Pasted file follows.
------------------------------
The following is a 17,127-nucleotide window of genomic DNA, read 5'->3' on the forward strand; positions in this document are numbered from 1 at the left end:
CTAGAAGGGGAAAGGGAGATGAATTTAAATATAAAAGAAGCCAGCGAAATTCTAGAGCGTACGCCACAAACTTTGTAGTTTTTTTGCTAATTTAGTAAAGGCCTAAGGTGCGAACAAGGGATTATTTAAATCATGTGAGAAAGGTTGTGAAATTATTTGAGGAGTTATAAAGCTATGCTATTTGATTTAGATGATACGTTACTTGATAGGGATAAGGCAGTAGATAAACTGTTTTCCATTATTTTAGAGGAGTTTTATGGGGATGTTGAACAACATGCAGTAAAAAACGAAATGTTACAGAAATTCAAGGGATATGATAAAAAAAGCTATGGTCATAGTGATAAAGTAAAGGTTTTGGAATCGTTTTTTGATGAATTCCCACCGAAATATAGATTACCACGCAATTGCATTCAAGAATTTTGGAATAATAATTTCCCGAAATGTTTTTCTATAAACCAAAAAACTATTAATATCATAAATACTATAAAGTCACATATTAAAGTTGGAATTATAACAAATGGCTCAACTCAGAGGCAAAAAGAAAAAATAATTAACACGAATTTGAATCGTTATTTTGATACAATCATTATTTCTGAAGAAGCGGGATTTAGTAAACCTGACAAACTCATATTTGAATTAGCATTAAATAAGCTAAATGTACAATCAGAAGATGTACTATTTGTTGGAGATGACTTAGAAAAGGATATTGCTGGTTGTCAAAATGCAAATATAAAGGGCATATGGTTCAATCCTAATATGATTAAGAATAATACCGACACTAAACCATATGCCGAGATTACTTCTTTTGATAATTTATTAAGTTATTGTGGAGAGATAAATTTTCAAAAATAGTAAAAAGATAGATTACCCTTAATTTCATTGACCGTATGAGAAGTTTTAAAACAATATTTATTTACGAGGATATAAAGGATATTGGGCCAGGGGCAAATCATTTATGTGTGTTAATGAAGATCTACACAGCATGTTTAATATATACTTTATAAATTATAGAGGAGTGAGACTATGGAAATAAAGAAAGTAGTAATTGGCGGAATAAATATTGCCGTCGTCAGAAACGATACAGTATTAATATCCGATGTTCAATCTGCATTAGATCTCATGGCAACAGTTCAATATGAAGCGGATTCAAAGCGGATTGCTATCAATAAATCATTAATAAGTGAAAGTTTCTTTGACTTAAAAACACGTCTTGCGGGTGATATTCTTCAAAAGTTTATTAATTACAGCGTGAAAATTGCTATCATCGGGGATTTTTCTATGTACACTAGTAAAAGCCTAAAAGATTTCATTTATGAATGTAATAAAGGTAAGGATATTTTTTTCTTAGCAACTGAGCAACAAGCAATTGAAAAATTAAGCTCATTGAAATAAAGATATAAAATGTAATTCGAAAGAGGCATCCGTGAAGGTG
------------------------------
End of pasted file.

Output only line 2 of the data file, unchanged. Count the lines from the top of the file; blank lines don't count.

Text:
CTAGAAGGGGAAAGGGAGATGAATTTAAATATAAAAGAAGCCAGCGAAATTCTAGAGCGTACGCCACAAACTTTGTAGTTTTTTTGCTAATTTAGTAAAGGCCTAAGGTGCGAACAAGGGATTATTTAAATCATGTGAGAAAGGTTGTGAAATTATTTGAGGAGTTATAAAGCTATGCTATTTGATTTAGATGATACGTTACTTGATAGGGATAAGGCAGTAGATAAACTGTTTTCCATTATTTTAGAGGAGTTTTATGGGGATGTTGAACAACATGCAGTAAAAAACGAAATGTTACAGAAATTCAAGGGATATGATAAAAAAAGCTATGGTCATAGTGATAAAGTAAAGGTTTTGGAATCGTTTTTTGATGAATTCCCACCGAAATATAGATTACCACGCAATTGCATTCAAGAATTTTGGAATAATAATTTCCCGAAATGTTTTTCTATAAACCAAAAAACTATTAATATCATAAATACTATAAAGTCACATATTAAAGTTGGAATTATAACAAATGGCTCAACTCAGAGGCAAAAAGAAAAAATAATTAACACGAATTTGAATCGTTATTTTGATACAATCATTATTTCTGAAGAAGCGGGATTTAGTAAACCTGACAAACTCATATTTGAATTAGCATTAAATAAGCTAAATGTACAATCAGAAGATGTACTATTTGTTGGAGATGACTTAGAAAAGGATATTGCTGGTTGTCAAAATGCAAATATAAAGGGCATATGGTTCAATCCTAATATGATTAAGAATAATACCGACACTAAACCATATGCCGAGATTACTTCTTTTGATAATTTATTAAGTTATTGTGGAGAGATAAATTTTCAAAAATAGTAAAAAGATAGATTACCCTTAATTTCATTGACCGTATGAGAAGTTTTAAAACAATATTTATTTACGAGGATATAAAGGATATTGGGCCAGGGGCAAATCATTTATGTGTGTTAATGAAGATCTACACAGCATGTTTAATATATACTTTATAAATTATAGAGGAGTGAGACTATGGAAATAAAGAAAGTAGTAATTGGCGGAATAAATATTGCCGTCGTCAGAAACGATACAGTATTAATATCCGATGTTCAATCTGCATTAGATCTCATGGCAACAGTTCAATATGAAGCGGATTCAAAGCGGATTGCTATCAATAAATCATTAATAAGTGAAAGTTTCTTTGACTTAAAAACACGTCTTGCGGGTGATATTCTTCAAAAGTTTATTAATTACAGCGTGAAAATTGCTATCATCGGGGATTTTTCTATGTACACTAGTAAAAGCCTAAAAGATTTCATTTATGAATGTAATAAAGGTAAGGATATTTTTTTCTTAGCAACTGAGCAACAAGCAATTGAAAAATTAAGCTCATTGAAATAAAGATATAAAATGTAATTCGAAAGAGGCATCCGTGAAGGTG